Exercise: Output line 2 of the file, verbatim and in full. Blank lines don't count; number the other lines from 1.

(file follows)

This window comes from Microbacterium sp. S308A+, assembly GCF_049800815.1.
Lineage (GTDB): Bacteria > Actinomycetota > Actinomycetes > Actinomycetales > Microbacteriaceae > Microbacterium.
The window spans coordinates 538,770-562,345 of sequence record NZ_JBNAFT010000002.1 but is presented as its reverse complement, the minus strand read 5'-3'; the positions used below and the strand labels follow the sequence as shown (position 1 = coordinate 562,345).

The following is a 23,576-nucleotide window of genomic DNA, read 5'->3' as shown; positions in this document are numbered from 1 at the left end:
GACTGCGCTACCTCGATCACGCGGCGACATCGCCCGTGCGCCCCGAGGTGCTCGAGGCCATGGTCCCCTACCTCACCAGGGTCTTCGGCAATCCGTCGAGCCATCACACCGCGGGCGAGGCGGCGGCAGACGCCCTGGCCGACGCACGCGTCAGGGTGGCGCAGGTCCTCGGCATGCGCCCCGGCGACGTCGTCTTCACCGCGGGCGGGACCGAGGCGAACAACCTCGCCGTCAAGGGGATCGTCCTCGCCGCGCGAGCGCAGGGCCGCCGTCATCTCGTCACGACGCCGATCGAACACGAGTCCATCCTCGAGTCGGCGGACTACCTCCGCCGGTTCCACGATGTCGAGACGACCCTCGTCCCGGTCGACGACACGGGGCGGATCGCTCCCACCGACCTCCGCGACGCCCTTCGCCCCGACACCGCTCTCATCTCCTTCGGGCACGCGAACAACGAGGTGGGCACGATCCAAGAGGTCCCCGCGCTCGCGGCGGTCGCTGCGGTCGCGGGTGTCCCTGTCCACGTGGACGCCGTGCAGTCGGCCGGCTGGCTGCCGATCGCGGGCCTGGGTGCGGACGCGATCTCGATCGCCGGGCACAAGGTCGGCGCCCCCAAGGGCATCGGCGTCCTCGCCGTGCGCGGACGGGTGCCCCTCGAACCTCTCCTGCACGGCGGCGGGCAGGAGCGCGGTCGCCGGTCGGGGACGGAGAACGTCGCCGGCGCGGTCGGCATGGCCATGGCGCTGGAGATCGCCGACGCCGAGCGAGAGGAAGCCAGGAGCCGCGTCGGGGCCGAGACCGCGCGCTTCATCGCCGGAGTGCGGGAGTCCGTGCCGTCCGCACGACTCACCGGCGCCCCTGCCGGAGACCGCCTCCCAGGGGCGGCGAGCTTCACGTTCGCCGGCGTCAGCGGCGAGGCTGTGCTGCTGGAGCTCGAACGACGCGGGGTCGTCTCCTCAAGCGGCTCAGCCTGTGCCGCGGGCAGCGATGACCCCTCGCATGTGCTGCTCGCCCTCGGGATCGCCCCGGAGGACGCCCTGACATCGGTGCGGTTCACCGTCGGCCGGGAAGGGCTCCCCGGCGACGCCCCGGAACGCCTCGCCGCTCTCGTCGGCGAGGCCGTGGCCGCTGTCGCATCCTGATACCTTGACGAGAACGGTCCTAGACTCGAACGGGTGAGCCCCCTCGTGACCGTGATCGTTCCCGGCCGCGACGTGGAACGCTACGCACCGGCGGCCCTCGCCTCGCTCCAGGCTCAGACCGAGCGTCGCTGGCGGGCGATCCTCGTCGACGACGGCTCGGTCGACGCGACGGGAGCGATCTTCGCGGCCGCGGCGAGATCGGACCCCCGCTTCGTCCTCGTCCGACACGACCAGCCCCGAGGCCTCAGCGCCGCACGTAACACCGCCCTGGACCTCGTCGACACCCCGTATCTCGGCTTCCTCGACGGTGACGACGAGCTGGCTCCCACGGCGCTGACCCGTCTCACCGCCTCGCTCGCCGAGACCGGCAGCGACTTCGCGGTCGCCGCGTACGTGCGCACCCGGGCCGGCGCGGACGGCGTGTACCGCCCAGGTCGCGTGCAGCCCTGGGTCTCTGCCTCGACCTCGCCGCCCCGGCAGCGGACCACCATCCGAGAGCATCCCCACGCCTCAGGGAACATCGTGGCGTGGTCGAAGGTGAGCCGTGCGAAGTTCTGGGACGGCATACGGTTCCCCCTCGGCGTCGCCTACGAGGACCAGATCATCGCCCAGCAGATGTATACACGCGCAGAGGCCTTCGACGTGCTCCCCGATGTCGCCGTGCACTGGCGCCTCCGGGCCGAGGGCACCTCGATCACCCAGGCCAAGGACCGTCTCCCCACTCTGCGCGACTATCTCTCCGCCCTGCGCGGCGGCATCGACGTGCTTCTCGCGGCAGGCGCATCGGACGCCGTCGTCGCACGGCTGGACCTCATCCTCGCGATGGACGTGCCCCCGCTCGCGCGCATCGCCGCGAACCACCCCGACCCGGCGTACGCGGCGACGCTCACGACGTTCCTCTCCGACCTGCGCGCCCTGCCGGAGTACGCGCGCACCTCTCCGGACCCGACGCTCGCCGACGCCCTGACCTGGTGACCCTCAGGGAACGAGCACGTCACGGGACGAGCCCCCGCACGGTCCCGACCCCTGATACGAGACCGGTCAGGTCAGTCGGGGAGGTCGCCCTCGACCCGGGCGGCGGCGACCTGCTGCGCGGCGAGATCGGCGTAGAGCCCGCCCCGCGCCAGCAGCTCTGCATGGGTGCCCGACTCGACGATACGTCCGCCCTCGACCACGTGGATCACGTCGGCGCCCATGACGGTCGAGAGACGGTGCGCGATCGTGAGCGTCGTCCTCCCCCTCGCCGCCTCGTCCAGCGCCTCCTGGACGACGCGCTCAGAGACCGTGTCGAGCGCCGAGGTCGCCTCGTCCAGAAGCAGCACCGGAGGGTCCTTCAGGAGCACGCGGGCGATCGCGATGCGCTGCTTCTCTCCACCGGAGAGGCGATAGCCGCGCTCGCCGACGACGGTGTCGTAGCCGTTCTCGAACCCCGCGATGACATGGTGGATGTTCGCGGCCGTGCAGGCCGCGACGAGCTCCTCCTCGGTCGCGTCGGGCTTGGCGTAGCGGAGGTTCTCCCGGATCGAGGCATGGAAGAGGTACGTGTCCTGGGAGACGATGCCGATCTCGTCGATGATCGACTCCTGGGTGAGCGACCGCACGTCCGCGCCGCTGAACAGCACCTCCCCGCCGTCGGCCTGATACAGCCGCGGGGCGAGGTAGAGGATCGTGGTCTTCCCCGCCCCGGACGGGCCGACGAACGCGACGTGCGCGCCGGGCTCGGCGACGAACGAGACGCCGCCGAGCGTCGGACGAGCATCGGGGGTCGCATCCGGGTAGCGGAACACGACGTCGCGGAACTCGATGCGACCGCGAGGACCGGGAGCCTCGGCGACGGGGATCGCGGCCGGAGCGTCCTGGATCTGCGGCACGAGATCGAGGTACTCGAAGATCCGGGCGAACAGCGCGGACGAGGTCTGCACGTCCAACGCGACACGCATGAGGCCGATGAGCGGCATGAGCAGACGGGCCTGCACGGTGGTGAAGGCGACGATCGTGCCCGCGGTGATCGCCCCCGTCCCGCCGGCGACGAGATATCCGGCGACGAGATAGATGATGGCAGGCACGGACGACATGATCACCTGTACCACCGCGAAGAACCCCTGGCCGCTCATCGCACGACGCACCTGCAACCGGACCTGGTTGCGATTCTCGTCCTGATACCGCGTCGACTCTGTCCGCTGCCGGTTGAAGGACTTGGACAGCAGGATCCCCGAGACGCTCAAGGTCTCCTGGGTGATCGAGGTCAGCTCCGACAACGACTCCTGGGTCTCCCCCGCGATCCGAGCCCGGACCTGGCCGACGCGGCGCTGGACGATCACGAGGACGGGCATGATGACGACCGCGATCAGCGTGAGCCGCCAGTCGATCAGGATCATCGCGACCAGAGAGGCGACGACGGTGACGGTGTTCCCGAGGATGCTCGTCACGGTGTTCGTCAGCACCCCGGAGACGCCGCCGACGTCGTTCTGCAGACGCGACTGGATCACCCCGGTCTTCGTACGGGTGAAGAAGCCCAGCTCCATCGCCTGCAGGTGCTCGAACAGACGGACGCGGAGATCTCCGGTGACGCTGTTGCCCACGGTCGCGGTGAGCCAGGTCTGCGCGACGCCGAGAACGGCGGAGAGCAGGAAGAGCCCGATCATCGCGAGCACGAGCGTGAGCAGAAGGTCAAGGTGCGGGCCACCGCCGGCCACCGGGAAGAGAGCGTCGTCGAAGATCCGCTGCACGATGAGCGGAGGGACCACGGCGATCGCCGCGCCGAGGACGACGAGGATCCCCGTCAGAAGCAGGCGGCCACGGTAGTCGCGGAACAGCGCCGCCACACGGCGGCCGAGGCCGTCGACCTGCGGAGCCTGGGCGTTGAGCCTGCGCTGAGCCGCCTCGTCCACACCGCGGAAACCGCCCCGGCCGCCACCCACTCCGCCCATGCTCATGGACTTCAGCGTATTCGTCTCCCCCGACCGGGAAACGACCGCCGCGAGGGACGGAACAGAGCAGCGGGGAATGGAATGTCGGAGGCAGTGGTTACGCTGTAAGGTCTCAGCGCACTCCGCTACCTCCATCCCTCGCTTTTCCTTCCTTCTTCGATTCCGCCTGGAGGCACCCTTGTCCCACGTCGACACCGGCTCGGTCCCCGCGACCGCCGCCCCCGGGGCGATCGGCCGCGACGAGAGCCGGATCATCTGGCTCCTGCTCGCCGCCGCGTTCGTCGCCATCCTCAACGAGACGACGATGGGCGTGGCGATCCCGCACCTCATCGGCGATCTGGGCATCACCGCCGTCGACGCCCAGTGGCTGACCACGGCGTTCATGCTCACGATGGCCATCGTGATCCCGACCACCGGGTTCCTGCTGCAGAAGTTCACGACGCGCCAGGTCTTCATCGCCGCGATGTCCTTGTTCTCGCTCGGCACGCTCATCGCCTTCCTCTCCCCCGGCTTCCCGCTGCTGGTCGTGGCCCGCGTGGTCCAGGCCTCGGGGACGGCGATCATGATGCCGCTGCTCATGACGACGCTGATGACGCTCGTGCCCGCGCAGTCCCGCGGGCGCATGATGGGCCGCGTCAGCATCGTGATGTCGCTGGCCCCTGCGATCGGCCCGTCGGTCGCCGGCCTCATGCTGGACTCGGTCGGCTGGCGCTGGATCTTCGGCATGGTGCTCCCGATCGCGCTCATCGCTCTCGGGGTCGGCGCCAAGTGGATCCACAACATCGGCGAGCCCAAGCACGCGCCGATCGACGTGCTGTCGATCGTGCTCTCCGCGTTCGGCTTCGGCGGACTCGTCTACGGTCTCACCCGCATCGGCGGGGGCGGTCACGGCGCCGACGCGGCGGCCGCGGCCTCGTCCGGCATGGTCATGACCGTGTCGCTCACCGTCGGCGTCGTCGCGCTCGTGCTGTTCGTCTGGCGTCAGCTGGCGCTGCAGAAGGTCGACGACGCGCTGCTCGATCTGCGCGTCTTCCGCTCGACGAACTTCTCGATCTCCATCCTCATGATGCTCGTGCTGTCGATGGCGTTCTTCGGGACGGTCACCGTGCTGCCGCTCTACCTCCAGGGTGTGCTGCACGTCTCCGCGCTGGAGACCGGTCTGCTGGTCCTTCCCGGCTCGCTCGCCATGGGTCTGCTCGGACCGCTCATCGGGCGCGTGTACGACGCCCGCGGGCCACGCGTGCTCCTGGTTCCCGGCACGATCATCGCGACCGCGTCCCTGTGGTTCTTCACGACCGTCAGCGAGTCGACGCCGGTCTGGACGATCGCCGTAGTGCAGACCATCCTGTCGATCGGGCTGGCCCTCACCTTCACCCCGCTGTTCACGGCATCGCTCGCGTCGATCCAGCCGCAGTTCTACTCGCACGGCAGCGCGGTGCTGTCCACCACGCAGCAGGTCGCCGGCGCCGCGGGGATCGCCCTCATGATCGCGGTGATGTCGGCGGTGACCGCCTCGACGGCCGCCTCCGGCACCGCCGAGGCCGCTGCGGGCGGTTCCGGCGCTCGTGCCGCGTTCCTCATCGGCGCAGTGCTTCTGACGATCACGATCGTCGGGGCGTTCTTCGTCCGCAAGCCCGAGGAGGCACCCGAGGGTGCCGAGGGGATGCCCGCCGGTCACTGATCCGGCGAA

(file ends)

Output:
Lineage (GTDB): Bacteria > Actinomycetota > Actinomycetes > Actinomycetales > Microbacteriaceae > Microbacterium.